He began with an acapella version of his latest single, BDL Anthem, followed by the banger Gas Pipe. With the stage area packed out, some people obviously didn’t knowing who they were watching, whereas others were shouting back all the lyrics whilst in the mosh pit, which made for an electric atmosphere.
[CHANCE ENCOUNTER] VIC MENSA
We stopped off at the press tent to see if any interviews were to be had, and it was just our luck that Lady Leshurr was stopping by. Look out for our feature article on the interview and her live performance over the next few days, but here’s a sneaky photo for now.
On a high from chatting to the Queen of Grime, we went off to catch Bryson Tiller. However, we had only walked a few meters when we came across Vic Mensa wandering through the guest area. Holding a bottle of Patron, he was assumedly walking back from his earlier performance. I took the opportunity to photograph him on my iPhone (Ben was at a stage) and if nothing else, it’s proof this really happened.
Vic Mensa looking fresh on Nicola’s iPhone
I wouldn’t keep it anything other than real with you, so honestly, I forgot all my planned questions. I couldn’t think of anything else to do but put my hand out and introduce myself. I asked him how his performance went, to which he replied with something positive. I basically then asked him the same question again: “This was the first time performing your new EP outside of the US, how were the crowd?” and he said, “The crowd was feeling it.” It seemed like Vic was really engaging with me, until I realized I was wearing reflective sunglasses and not only could he not see my eyes, he was simply looking at himself in the reflection – I really don’t blame him though, his look was on point. With my head blank and adrenalin flowing, I invited Vic to join us at Bryson Tiller. A ‘yes’ would have been nothing short of a miracle so his polite reply of “I think I’m going to chill here for a bit” was fine by me. Definitely the highlight of the day #fangirl.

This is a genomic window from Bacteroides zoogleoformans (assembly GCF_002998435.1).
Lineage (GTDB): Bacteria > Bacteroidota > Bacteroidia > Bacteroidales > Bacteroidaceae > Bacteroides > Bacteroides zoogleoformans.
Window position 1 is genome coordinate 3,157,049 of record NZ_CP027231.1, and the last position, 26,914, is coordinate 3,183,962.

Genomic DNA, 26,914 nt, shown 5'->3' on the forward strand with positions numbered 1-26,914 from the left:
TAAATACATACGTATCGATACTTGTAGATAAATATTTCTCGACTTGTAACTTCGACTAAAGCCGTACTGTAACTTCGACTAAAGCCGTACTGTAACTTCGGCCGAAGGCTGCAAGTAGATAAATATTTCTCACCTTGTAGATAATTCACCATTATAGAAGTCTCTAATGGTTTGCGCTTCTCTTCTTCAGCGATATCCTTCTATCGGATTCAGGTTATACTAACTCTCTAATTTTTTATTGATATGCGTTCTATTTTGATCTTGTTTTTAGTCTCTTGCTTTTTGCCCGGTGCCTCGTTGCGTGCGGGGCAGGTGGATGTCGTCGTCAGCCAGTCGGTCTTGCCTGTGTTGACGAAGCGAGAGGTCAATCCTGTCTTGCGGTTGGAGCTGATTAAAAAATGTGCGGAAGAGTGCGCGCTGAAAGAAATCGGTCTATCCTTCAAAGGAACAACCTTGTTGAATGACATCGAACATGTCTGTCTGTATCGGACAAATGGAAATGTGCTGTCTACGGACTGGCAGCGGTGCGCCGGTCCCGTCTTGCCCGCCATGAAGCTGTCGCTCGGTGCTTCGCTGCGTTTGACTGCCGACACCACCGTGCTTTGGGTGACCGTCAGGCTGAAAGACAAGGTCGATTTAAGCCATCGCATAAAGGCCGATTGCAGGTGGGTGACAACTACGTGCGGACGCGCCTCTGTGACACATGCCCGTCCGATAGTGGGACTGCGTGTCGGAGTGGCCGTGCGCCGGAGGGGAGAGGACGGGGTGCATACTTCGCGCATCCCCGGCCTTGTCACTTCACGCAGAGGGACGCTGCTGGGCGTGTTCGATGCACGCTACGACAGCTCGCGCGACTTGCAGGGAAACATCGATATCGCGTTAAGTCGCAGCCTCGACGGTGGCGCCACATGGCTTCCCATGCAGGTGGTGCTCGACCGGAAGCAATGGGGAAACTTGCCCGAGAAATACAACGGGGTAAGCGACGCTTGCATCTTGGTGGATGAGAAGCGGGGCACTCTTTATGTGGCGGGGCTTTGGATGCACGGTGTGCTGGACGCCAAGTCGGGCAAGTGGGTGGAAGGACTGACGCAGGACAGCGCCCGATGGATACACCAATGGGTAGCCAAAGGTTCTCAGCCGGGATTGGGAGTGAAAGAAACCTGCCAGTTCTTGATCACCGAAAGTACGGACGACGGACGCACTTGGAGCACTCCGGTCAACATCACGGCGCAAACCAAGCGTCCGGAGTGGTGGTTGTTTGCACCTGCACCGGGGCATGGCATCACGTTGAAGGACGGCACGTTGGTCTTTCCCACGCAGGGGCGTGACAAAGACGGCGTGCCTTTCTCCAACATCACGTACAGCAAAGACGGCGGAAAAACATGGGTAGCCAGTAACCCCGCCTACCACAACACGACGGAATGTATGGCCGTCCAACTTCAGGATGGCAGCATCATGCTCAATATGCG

[LIVE PERFORMANCE] BRYSON TILLER
Exhilarated by our brief encounter, we ran to the furthest stage to see Bryson (as a life rule, I only run in the most crucial of moments). After weaving through the crowd like only two steely-eyed girls can, we got a prime spot. J-Louis, Bryson’s DJ, warmed up with some Travis Scott and Drake, so we were sweaty and ready for Bryson to levitate us to the place of broken hearts, love and lust than he owns so well. This was the third time I had seen Bryson live this year, together with the countless times I’ve listened to Trapsoul, but his performance made me feel like I was hearing it for the first time. He pretty much ran through the album, but played a few pre-Trapsoul tracks I wasn’t expecting, which was welcomed by his core fans at the front. He finished with a rousing performance of Right My Wrongs (an underrated track) with a live female vocalist. Definitely worth the run, Bryson can do no wrong. All I ask now is if he could create some new magic – more studio, less stage!